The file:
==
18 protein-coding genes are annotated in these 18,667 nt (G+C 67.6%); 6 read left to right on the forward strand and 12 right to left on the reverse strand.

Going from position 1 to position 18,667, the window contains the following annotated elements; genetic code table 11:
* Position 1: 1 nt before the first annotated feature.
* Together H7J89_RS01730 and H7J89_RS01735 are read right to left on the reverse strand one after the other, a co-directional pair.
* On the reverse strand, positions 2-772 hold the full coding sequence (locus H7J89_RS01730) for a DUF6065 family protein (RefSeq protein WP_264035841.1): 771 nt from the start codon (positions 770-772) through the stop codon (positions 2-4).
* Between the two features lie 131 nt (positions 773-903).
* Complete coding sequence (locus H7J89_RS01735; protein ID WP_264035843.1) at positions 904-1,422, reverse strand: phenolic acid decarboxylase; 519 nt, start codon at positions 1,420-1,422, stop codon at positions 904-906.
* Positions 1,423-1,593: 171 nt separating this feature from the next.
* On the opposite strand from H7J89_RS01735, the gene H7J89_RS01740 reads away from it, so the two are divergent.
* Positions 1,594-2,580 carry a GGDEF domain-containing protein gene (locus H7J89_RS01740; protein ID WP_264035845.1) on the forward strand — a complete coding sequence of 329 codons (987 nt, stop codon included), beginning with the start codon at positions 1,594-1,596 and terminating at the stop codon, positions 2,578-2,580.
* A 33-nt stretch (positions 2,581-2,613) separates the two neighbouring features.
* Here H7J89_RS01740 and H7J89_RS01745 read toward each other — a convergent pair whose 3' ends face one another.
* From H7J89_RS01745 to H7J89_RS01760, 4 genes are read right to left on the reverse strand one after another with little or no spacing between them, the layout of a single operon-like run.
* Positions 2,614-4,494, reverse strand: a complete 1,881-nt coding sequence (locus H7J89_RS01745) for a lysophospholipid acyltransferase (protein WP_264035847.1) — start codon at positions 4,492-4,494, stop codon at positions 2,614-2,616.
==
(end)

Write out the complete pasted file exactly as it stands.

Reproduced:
18 protein-coding genes are annotated in these 18,667 nt (G+C 67.6%); 6 read left to right on the forward strand and 12 right to left on the reverse strand.

Going from position 1 to position 18,667, the window contains the following annotated elements; genetic code table 11:
* Position 1: 1 nt before the first annotated feature.
* Together H7J89_RS01730 and H7J89_RS01735 are read right to left on the reverse strand one after the other, a co-directional pair.
* On the reverse strand, positions 2-772 hold the full coding sequence (locus H7J89_RS01730) for a DUF6065 family protein (RefSeq protein WP_264035841.1): 771 nt from the start codon (positions 770-772) through the stop codon (positions 2-4).
* Between the two features lie 131 nt (positions 773-903).
* Complete coding sequence (locus H7J89_RS01735; protein ID WP_264035843.1) at positions 904-1,422, reverse strand: phenolic acid decarboxylase; 519 nt, start codon at positions 1,420-1,422, stop codon at positions 904-906.
* Positions 1,423-1,593: 171 nt separating this feature from the next.
* On the opposite strand from H7J89_RS01735, the gene H7J89_RS01740 reads away from it, so the two are divergent.
* Positions 1,594-2,580 carry a GGDEF domain-containing protein gene (locus H7J89_RS01740; protein ID WP_264035845.1) on the forward strand — a complete coding sequence of 329 codons (987 nt, stop codon included), beginning with the start codon at positions 1,594-1,596 and terminating at the stop codon, positions 2,578-2,580.
* A 33-nt stretch (positions 2,581-2,613) separates the two neighbouring features.
* Here H7J89_RS01740 and H7J89_RS01745 read toward each other — a convergent pair whose 3' ends face one another.
* From H7J89_RS01745 to H7J89_RS01760, 4 genes are read right to left on the reverse strand one after another with little or no spacing between them, the layout of a single operon-like run.
* Positions 2,614-4,494, reverse strand: a complete 1,881-nt coding sequence (locus H7J89_RS01745) for a lysophospholipid acyltransferase (protein WP_264035847.1) — start codon at positions 4,492-4,494, stop codon at positions 2,614-2,616.